I've been in Niamey this week, taking a course on Club Foot Protocol. It's been great. The course was great. It's great to get away for a few days. It's GREAT to be able to go to a grocery store!!! It's great to find fruits and veggies other than onions, potatoes and squash. It's great to have more than one paved road. It's great to . . . you get the idea.
But when I arrived in Niamey on Monday, the internet was down. Not just in my friend's apartment, or her building, or even her neighborhood. No, it was down throughout the city . . . I'm told they had it in outlying neighborhoods, but most of the capital was bumper-to-bumper in a gridlock on the information superhighway. Eventually, it came back up.
The power goes out for an hour or so throughout the day. We sweat a lot. We stink a lot. But we live.
Now, we have another problem. No water.
Word on the street is that a pipe burst somewhere. But there's still no rumor as to when it will be fixed. It's the strangest thing to turn the tap . . . and keep turning . . . and keep turning . . . and still . . . nothing!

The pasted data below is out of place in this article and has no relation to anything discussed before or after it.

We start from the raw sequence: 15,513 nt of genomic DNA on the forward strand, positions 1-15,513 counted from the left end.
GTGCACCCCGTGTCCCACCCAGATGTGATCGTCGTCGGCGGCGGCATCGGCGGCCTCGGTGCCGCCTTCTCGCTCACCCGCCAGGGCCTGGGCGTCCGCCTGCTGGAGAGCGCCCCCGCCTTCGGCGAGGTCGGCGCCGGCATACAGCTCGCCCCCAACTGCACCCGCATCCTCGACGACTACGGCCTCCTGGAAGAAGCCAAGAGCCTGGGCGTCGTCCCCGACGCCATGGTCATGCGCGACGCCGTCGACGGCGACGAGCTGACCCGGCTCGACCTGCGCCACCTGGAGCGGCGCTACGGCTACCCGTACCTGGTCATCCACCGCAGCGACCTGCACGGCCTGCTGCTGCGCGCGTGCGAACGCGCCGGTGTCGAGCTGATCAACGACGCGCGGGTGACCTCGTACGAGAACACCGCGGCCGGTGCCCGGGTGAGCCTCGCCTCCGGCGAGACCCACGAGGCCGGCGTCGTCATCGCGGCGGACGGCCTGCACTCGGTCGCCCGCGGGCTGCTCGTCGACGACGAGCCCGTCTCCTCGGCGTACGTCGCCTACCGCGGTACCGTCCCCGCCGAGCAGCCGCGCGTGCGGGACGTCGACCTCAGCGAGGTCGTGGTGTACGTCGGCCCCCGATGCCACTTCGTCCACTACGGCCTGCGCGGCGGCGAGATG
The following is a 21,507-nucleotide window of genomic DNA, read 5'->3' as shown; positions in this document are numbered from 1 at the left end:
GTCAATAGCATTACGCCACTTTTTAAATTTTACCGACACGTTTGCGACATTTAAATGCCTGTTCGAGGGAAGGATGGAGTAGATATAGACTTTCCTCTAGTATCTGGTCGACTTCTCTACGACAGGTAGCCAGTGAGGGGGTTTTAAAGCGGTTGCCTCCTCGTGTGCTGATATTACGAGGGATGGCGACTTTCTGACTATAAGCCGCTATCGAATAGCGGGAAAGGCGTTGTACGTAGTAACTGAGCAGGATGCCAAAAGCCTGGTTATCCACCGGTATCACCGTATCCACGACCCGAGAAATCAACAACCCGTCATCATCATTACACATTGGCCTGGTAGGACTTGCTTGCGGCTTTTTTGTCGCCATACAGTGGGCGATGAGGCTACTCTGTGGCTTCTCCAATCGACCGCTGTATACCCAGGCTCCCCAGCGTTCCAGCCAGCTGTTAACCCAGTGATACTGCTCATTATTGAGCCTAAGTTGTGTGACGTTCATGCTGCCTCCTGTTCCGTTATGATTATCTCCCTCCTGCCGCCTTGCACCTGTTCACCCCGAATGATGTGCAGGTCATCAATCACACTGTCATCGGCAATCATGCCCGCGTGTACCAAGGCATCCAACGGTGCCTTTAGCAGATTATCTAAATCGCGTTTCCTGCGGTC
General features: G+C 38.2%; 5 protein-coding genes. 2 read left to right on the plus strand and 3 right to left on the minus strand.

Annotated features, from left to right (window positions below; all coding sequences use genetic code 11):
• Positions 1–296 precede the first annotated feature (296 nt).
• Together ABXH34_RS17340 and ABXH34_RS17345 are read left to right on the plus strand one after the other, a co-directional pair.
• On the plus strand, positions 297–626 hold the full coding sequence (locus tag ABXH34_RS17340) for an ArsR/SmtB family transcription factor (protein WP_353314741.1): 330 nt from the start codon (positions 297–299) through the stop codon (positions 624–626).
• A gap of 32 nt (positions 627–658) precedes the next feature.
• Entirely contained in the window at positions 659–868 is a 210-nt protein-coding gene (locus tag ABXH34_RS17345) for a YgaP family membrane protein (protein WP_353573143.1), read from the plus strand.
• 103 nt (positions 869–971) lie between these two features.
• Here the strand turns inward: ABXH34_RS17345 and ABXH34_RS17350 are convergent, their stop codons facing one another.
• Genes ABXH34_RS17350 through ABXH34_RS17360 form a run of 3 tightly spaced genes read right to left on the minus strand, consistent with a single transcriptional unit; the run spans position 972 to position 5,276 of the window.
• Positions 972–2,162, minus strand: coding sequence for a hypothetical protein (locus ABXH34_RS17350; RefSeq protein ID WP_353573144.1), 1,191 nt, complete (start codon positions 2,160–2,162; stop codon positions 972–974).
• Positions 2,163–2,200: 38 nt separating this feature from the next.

I tried the shower . . . just to see if maybe there was some stashed in the pipes . . . just to wash my feet. A SINGLE DROP FELL.
But we do have a few pitchers of chilled water in the fridge that we can drink and use to brush our teeth . And the girl next door had a reserve and shared a little with us to be able to wash our faces (and sssshhh!! don't tell her, but I'm going to wash my feet too!).
And while I'm worried about my dusty, dirty feet, one in eight people on the planet live without access to clean, safe water. We treat patients everyday who are suffering as a result of water-borne diseases.
I'm cranky about crawling into bed with the day's sweat still on me, when kiddos are dying from dehydration, diarrhea, typhoid, and . . . .
I'm grumpy about not being able to run the tap.
PERSPECTIVE DEB.!!! How about a little perspective!
THANK YOU LORD that I live in a house with running water and I have filter built in to my sink so that I always have safe water to drink and a toilet that flushes and a septic tank and enough money to purchase bottled water should all of those systems fail.
And, Lord, help me to remember all of this tomorrow too. And the next day. And the next . . . .